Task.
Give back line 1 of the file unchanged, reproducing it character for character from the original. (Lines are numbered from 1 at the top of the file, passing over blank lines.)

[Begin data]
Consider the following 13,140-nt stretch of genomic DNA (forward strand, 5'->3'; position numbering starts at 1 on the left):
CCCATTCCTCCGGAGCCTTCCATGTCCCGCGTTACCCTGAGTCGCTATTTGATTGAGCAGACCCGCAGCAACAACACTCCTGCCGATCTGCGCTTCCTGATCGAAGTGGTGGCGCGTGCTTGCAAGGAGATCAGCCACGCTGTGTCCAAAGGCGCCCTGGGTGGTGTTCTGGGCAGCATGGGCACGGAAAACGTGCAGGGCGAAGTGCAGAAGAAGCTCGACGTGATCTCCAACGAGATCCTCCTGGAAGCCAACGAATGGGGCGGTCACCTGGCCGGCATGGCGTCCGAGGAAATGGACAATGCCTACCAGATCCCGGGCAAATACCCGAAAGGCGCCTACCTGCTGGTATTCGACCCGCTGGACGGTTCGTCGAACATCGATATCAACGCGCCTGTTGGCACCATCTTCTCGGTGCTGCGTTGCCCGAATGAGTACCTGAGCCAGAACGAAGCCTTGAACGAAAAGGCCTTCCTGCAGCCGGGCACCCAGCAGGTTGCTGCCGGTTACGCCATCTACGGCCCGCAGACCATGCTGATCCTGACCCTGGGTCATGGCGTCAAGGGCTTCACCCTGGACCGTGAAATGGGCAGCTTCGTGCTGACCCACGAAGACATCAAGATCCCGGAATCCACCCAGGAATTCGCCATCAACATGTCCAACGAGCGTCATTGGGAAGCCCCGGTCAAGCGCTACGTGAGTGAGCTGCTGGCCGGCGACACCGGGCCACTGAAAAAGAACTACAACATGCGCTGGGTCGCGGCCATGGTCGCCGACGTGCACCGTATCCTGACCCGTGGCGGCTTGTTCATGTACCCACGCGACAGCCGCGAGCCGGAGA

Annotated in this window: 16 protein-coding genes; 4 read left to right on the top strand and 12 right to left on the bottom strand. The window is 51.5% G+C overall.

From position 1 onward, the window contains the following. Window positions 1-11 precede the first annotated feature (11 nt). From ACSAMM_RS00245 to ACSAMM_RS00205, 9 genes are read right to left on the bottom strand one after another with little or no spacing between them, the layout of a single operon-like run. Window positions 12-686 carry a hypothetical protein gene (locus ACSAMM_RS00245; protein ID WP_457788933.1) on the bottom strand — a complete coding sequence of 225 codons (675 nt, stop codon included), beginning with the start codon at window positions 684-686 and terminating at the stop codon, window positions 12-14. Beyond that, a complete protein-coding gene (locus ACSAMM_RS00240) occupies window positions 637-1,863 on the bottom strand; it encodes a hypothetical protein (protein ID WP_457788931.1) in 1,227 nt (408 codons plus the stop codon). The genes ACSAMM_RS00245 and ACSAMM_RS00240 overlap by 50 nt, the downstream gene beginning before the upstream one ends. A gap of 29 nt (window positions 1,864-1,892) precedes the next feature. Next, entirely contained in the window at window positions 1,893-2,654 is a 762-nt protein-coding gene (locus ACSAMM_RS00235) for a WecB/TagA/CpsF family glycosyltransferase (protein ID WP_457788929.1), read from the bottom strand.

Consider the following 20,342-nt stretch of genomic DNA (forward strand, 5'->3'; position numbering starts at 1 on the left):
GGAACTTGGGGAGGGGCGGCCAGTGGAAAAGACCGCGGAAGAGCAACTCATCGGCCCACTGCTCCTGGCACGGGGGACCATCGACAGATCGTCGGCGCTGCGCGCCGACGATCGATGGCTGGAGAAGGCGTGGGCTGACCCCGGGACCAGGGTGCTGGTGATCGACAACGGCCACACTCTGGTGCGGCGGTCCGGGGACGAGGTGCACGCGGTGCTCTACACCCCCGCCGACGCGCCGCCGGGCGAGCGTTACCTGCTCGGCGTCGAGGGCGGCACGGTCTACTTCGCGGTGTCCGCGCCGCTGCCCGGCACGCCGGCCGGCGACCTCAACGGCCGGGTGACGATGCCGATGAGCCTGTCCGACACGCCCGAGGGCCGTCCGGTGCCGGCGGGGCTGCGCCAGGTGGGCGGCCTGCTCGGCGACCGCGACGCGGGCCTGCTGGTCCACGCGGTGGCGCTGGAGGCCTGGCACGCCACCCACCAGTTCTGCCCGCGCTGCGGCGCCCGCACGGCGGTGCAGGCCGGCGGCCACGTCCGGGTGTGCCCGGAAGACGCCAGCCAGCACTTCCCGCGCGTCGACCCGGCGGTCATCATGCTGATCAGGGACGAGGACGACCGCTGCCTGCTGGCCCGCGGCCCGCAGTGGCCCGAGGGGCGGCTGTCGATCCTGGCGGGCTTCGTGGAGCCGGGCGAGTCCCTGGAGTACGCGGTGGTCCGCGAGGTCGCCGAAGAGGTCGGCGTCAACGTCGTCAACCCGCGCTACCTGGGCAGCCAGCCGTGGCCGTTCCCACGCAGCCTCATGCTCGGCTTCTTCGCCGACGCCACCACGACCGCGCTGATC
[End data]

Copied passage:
Consider the following 13,140-nt stretch of genomic DNA (forward strand, 5'->3'; position numbering starts at 1 on the left):